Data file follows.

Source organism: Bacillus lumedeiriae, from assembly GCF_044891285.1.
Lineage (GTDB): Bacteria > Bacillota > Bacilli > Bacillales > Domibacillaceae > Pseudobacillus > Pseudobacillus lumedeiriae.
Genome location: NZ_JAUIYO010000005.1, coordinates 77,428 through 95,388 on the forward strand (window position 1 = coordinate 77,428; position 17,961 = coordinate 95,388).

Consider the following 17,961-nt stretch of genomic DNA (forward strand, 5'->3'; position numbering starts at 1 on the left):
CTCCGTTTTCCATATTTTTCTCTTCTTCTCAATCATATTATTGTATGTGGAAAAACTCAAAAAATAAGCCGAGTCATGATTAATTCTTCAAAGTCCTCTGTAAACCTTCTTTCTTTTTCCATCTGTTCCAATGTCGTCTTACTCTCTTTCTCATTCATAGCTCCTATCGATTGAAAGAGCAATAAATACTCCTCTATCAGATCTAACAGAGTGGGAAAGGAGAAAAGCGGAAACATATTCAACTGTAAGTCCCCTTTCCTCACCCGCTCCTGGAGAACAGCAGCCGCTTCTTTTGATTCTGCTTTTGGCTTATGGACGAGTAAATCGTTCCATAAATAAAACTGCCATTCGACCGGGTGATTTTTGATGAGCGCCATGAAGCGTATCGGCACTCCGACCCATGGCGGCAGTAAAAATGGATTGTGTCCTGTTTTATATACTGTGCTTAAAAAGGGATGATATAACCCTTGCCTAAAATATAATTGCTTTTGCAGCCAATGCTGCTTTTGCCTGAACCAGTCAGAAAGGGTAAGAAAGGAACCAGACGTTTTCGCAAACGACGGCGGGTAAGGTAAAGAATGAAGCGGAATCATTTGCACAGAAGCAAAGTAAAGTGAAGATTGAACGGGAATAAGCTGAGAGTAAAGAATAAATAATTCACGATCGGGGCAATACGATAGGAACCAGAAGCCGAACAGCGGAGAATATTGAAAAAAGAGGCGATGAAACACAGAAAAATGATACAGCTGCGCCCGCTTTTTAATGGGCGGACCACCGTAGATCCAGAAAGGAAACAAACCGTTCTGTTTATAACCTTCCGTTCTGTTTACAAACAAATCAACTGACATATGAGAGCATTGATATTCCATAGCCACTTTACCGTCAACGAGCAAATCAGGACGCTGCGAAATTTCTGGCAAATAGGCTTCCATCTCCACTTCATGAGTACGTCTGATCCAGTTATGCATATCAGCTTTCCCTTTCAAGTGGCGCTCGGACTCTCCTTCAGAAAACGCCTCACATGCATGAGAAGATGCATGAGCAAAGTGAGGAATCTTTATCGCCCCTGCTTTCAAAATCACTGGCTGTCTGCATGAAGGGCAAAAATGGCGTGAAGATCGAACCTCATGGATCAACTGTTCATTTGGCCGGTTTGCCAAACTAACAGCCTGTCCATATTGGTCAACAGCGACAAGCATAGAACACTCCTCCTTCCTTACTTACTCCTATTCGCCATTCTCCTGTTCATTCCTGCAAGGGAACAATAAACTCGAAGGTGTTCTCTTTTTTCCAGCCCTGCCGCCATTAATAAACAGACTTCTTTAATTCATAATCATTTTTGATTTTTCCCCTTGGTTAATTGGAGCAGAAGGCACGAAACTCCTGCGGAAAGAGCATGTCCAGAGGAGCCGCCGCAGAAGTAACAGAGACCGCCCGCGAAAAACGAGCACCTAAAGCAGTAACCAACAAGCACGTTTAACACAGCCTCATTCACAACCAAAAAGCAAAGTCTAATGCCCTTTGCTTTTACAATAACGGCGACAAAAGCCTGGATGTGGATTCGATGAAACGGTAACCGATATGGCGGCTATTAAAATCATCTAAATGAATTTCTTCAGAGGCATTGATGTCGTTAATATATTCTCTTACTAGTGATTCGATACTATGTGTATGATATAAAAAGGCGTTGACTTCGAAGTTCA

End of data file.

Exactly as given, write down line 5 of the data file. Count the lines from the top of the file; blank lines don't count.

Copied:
CTCCGTTTTCCATATTTTTCTCTTCTTCTCAATCATATTATTGTATGTGGAAAAACTCAAAAAATAAGCCGAGTCATGATTAATTCTTCAAAGTCCTCTGTAAACCTTCTTTCTTTTTCCATCTGTTCCAATGTCGTCTTACTCTCTTTCTCATTCATAGCTCCTATCGATTGAAAGAGCAATAAATACTCCTCTATCAGATCTAACAGAGTGGGAAAGGAGAAAAGCGGAAACATATTCAACTGTAAGTCCCCTTTCCTCACCCGCTCCTGGAGAACAGCAGCCGCTTCTTTTGATTCTGCTTTTGGCTTATGGACGAGTAAATCGTTCCATAAATAAAACTGCCATTCGACCGGGTGATTTTTGATGAGCGCCATGAAGCGTATCGGCACTCCGACCCATGGCGGCAGTAAAAATGGATTGTGTCCTGTTTTATATACTGTGCTTAAAAAGGGATGATATAACCCTTGCCTAAAATATAATTGCTTTTGCAGCCAATGCTGCTTTTGCCTGAACCAGTCAGAAAGGGTAAGAAAGGAACCAGACGTTTTCGCAAACGACGGCGGGTAAGGTAAAGAATGAAGCGGAATCATTTGCACAGAAGCAAAGTAAAGTGAAGATTGAACGGGAATAAGCTGAGAGTAAAGAATAAATAATTCACGATCGGGGCAATACGATAGGAACCAGAAGCCGAACAGCGGAGAATATTGAAAAAAGAGGCGATGAAACACAGAAAAATGATACAGCTGCGCCCGCTTTTTAATGGGCGGACCACCGTAGATCCAGAAAGGAAACAAACCGTTCTGTTTATAACCTTCCGTTCTGTTTACAAACAAATCAACTGACATATGAGAGCATTGATATTCCATAGCCACTTTACCGTCAACGAGCAAATCAGGACGCTGCGAAATTTCTGGCAAATAGGCTTCCATCTCCACTTCATGAGTACGTCTGATCCAGTTATGCATATCAGCTTTCCCTTTCAAGTGGCGCTCGGACTCTCCTTCAGAAAACGCCTCACATGCATGAGAAGATGCATGAGCAAAGTGAGGAATCTTTATCGCCCCTGCTTTCAAAATCACTGGCTGTCTGCATGAAGGGCAAAAATGGCGTGAAGATCGAACCTCATGGATCAACTGTTCATTTGGCCGGTTTGCCAAACTAACAGCCTGTCCATATTGGTCAACAGCGACAAGCATAGAACACTCCTCCTTCCTTACTTACTCCTATTCGCCATTCTCCTGTTCATTCCTGCAAGGGAACAATAAACTCGAAGGTGTTCTCTTTTTTCCAGCCCTGCCGCCATTAATAAACAGACTTCTTTAATTCATAATCATTTTTGATTTTTCCCCTTGGTTAATTGGAGCAGAAGGCACGAAACTCCTGCGGAAAGAGCATGTCCAGAGGAGCCGCCGCAGAAGTAACAGAGACCGCCCGCGAAAAACGAGCACCTAAAGCAGTAACCAACAAGCACGTTTAACACAGCCTCATTCACAACCAAAAAGCAAAGTCTAATGCCCTTTGCTTTTACAATAACGGCGACAAAAGCCTGGATGTGGATTCGATGAAACGGTAACCGATATGGCGGCTATTAAAATCATCTAAATGAATTTCTTCAGAGGCATTGATGTCGTTAATATATTCTCTTACTAGTGATTCGATACTATGTGTATGATATAAAAAGGCGTTGACTTCGAAGTTCA